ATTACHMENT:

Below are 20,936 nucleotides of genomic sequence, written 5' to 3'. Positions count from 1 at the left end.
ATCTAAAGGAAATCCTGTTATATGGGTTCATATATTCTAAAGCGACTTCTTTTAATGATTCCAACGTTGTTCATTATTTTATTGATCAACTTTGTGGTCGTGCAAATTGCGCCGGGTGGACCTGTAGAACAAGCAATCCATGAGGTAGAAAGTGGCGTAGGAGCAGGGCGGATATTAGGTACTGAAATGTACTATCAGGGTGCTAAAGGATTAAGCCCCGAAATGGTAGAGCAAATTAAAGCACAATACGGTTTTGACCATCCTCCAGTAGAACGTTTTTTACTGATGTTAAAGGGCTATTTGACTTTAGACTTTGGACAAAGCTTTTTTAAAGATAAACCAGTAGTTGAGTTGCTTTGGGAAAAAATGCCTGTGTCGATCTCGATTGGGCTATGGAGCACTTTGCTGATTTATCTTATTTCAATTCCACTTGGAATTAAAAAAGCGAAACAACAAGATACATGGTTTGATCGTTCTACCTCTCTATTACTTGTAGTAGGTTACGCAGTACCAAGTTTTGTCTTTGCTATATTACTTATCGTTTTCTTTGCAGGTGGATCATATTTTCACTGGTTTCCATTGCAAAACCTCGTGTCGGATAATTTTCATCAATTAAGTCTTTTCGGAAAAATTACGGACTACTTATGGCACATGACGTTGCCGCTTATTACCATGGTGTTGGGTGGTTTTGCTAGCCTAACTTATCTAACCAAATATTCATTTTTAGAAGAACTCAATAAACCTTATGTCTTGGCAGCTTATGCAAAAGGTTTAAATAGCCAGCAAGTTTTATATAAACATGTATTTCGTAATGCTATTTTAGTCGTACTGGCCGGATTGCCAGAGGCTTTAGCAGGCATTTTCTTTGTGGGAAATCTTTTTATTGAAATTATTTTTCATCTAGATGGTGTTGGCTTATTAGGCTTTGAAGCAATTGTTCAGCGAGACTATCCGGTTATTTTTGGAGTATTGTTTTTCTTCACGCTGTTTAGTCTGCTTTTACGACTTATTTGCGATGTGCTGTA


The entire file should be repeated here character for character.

Below are 20,936 nucleotides of genomic sequence, written 5' to 3'. Positions count from 1 at the left end.
ATCTAAAGGAAATCCTGTTATATGGGTTCATATATTCTAAAGCGACTTCTTTTAATGATTCCAACGTTGTTCATTATTTTATTGATCAACTTTGTGGTCGTGCAAATTGCGCCGGGTGGACCTGTAGAACAAGCAATCCATGAGGTAGAAAGTGGCGTAGGAGCAGGGCGGATATTAGGTACTGAAATGTACTATCAGGGTGCTAAAGGATTAAGCCCCGAAATGGTAGAGCAAATTAAAGCACAATACGGTTTTGACCATCCTCCAGTAGAACGTTTTTTACTGATGTTAAAGGGCTATTTGACTTTAGACTTTGGACAAAGCTTTTTTAAAGATAAACCAGTAGTTGAGTTGCTTTGGGAAAAAATGCCTGTGTCGATCTCGATTGGGCTATGGAGCACTTTGCTGATTTATCTTATTTCAATTCCACTTGGAATTAAAAAAGCGAAACAACAAGATACATGGTTTGATCGTTCTACCTCTCTATTACTTGTAGTAGGTTACGCAGTACCAAGTTTTGTCTTTGCTATATTACTTATCGTTTTCTTTGCAGGTGGATCATATTTTCACTGGTTTCCATTGCAAAACCTCGTGTCGGATAATTTTCATCAATTAAGTCTTTTCGGAAAAATTACGGACTACTTATGGCACATGACGTTGCCGCTTATTACCATGGTGTTGGGTGGTTTTGCTAGCCTAACTTATCTAACCAAATATTCATTTTTAGAAGAACTCAATAAACCTTATGTCTTGGCAGCTTATGCAAAAGGTTTAAATAGCCAGCAAGTTTTATATAAACATGTATTTCGTAATGCTATTTTAGTCGTACTGGCCGGATTGCCAGAGGCTTTAGCAGGCATTTTCTTTGTGGGAAATCTTTTTATTGAAATTATTTTTCATCTAGATGGTGTTGGCTTATTAGGCTTTGAAGCAATTGTTCAGCGAGACTATCCGGTTATTTTTGGAGTATTGTTTTTCTTCACGCTGTTTAGTCTGCTTTTACGACTTATTTGCGATGTGCTGTA